Entries in FTC (6)


Feds Issue Warning on HCG Weight Loss Products

FDA(WASHINGTON) -- The U.S. Food and Drug Administration and the Federal Trade Commission issued warning letters Tuesday to seven companies that market over-the-counter homeopathic HCG weight loss products, calling for these companies to take “corrective action.”

There are currently no HCG products sold online or in stores that are approved for weight loss. Still, alternative versions of the hormone -- found as drops, sprays, and pills -- are marketed by many companies as a weight loss supplement.

It’s unclear how much HCG is contained in these products or whether the products truly contained HCG, even if labeled as such.

“Whether they contain it or not, they are illegal and unapproved drugs,” Elizabeth Miller, acting director of Division of Non Prescription Products and Health Fraud at Food and Drug Administration said at Tuesday’s press conference.

HCG diet product labels typically state that the product should be taken with a very low calorie diet. But there is no study that shows that taking any product containing HCG has additional benefit to weight loss besides being on a low caloric diet, Miller said at Tuesday’s press conference.

“Almost more than any other [market], the weight loss industry is fad driven,” Richard Cleland, assistant director of the division of advertising practices at the Federal Trade Commission said at Tuesday’s press conference. “Also, unfortunately it is fraud driven.”  

Human chorionic gonadotrpin (HCG), otherwise known as a fertility hormone, is produced in pregnant women’s placentas and is also found in a pregnant women’s urine.  The hormone is FDA-approved as a prescription injection drug to treat some cases of infertility.

Weaker studies have suggested that HCG can also absorb excessive fat tissue.  

It’s not clear how many people are on the diet or buy these products, but Miller and Cleland said that heavy marketing on the Internet indicates there is a large consumer market.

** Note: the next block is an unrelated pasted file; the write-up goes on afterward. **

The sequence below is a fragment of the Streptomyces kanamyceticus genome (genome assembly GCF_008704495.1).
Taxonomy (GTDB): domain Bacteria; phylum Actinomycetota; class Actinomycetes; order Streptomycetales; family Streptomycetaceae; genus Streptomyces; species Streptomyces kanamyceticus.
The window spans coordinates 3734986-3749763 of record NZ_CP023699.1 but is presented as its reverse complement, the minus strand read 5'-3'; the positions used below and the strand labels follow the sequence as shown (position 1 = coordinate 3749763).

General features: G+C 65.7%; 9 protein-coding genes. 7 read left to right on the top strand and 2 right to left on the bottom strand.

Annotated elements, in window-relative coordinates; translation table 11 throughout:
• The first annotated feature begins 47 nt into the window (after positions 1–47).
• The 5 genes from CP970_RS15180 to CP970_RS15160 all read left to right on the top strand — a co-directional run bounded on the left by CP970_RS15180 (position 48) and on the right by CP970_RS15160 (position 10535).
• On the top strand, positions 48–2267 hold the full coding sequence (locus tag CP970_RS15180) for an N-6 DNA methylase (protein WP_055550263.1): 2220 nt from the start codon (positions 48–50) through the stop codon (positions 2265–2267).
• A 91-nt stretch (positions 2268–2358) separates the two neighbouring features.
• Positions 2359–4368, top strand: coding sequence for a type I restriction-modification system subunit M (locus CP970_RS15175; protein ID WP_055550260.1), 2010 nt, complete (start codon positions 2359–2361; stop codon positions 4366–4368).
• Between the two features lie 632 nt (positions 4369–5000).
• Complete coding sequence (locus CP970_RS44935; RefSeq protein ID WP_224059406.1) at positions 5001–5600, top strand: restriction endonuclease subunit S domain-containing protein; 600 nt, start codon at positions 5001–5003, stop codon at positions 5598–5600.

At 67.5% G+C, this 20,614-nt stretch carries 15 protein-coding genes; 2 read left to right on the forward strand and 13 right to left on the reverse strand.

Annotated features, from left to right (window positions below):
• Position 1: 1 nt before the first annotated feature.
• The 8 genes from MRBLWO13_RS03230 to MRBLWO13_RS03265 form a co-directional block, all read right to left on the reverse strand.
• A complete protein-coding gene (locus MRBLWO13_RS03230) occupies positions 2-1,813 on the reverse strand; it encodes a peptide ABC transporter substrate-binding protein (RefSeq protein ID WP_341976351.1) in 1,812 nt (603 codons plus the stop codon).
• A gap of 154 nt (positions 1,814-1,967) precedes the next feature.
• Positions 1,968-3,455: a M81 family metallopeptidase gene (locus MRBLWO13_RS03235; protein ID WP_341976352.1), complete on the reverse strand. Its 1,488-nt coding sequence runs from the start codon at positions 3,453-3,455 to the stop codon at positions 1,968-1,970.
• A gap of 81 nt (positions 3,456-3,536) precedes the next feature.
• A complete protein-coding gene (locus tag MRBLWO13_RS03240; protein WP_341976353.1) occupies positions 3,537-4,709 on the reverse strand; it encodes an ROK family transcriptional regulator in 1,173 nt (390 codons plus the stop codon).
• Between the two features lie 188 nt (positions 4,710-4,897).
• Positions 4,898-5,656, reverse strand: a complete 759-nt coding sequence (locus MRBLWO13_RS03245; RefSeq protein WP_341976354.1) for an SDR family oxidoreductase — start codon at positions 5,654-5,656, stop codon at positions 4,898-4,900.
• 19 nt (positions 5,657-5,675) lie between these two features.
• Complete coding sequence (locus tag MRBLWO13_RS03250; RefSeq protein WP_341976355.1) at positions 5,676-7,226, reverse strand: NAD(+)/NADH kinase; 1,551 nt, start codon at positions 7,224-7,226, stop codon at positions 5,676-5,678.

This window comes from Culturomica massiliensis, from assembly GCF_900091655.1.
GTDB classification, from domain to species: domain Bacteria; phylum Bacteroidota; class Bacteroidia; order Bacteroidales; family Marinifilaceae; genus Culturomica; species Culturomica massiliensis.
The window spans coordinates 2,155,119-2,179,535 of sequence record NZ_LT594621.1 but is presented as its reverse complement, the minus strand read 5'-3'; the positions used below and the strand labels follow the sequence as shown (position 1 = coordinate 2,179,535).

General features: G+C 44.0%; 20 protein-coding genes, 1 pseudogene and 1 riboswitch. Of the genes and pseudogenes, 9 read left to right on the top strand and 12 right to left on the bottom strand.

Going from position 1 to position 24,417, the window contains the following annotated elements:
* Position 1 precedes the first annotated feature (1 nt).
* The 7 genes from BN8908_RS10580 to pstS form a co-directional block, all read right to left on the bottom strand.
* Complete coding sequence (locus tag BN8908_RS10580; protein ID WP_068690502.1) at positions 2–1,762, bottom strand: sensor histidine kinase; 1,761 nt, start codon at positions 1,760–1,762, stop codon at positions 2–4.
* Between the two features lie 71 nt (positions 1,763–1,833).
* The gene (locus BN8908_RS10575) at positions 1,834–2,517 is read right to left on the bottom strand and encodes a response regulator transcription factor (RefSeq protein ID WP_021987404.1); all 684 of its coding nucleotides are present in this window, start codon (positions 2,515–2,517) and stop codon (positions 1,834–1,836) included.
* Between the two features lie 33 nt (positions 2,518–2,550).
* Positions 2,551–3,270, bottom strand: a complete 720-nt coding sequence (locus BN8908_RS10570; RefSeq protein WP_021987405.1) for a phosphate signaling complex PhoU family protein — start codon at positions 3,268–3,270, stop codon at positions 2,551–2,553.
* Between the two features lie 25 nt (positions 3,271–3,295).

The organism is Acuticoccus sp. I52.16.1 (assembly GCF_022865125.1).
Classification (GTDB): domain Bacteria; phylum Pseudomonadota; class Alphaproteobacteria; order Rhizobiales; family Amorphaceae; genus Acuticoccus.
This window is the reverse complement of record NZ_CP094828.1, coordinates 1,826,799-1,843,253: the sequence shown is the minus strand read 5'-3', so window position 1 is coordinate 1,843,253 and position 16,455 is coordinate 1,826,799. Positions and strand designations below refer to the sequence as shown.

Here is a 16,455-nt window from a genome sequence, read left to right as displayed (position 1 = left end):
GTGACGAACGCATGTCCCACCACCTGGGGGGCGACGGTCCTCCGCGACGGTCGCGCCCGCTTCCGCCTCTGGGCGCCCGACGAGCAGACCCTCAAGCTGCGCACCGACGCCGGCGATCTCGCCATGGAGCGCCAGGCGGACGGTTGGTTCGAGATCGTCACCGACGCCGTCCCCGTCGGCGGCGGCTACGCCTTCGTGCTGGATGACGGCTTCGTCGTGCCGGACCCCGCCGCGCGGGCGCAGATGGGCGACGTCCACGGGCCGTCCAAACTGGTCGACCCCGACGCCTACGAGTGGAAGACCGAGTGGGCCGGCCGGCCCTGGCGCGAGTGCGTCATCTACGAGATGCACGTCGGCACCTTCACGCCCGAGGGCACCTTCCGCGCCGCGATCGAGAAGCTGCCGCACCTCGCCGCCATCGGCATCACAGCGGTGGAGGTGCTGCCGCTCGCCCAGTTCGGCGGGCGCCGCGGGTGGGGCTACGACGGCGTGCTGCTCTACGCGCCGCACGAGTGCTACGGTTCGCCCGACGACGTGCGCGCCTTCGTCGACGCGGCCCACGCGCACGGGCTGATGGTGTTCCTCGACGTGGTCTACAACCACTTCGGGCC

About 8 million people a year fall victim to consumer fraud on the Internet, Cleland said.

Companies that have been issued a warning letter have 15 days to respond to the FDA and the FTC with steps they have taken to correct their violation.

According to the FDA website, “firms that do not correct the violations may face enforcement action, possible legal penalties, or criminal prosecution.”

Copyright 2011 ABC News Radio


FTC Quashes Acne-Curing Smartphone Apps

Jupiterimages/Thinkstock(WASHINGTON) -- Smartphone apps can do a lot of things but cure acne?  Come on, there's no app for that!

Unfortunately, thousands of acne sufferers, desperate for any kind of relief, have been suckered into believing that two smartphone apps could provide the answer to their skin woes.

One app promised acne removal through blue and red light treatments.  AcneApp, which sold for $1.99 on iTunes, was supposedly developed by a British dermatologist.  The other app, AcnePwner, sold for 99 cents on Android Marketplace.  The tag line was “Kill ACNE with this simple, yet powerful tool!”

These claims caught the attention of the Federal Trade Commission, which quickly acted to put a stop to the false propaganda.  

After nearly 15,000 downloads, the FTC got the marketers to "stop making bogus claims." It's the first time the FTC has taken action against a phony health claim by mobile apps.

Copyright 2011 ABC News Radio


Fake News Sites Make Deceptive Claims About Acai Berry Weight Loss, FTC Alleges

Jupiterimages/Thinkstock(WASHINGTON) -- Sophisticated online advertisements disguised as legitimate news sites deceive consumers into believing they can quickly drop unrealistic amounts of weight with acai berry pills and supplements, say federal regulators who by Wednesday had won federal injunctions against seven of 10 targeted operations.

After fielding complaints from consumers who paid up to $100 for acai diet products and companion products that were said to promote ultra-fast weight loss when taken together, the Federal Trade Commission on April 13 asked judges in six states to stop companies and those behind the fake news sites from making deceptive dieting claims, said Steven Wernikoff, a staff attorney with the FTC's regional office in Chicago. The states were Illinois, New Jersey, New York, Washington, Michigan and Georgia. In addition to the federal crackdown, the Illinois Attorney General Lisa Madigan's office also sued a Chicago-area acai berry diet product marketer for allegedly scamming consumers.

With the injunctions, the judges ordered the marketers to stop making the claims "for extravagant weight loss" and stop using fake news sites to do so. The judges also froze the companies' assets, Wernikoff said. However, the judges' rulings didn't prohibit continued sales of the products, Wernikoff said. Asked if the companies had responded to the recent orders, Wernikoff said, "We believe the defendants are complying."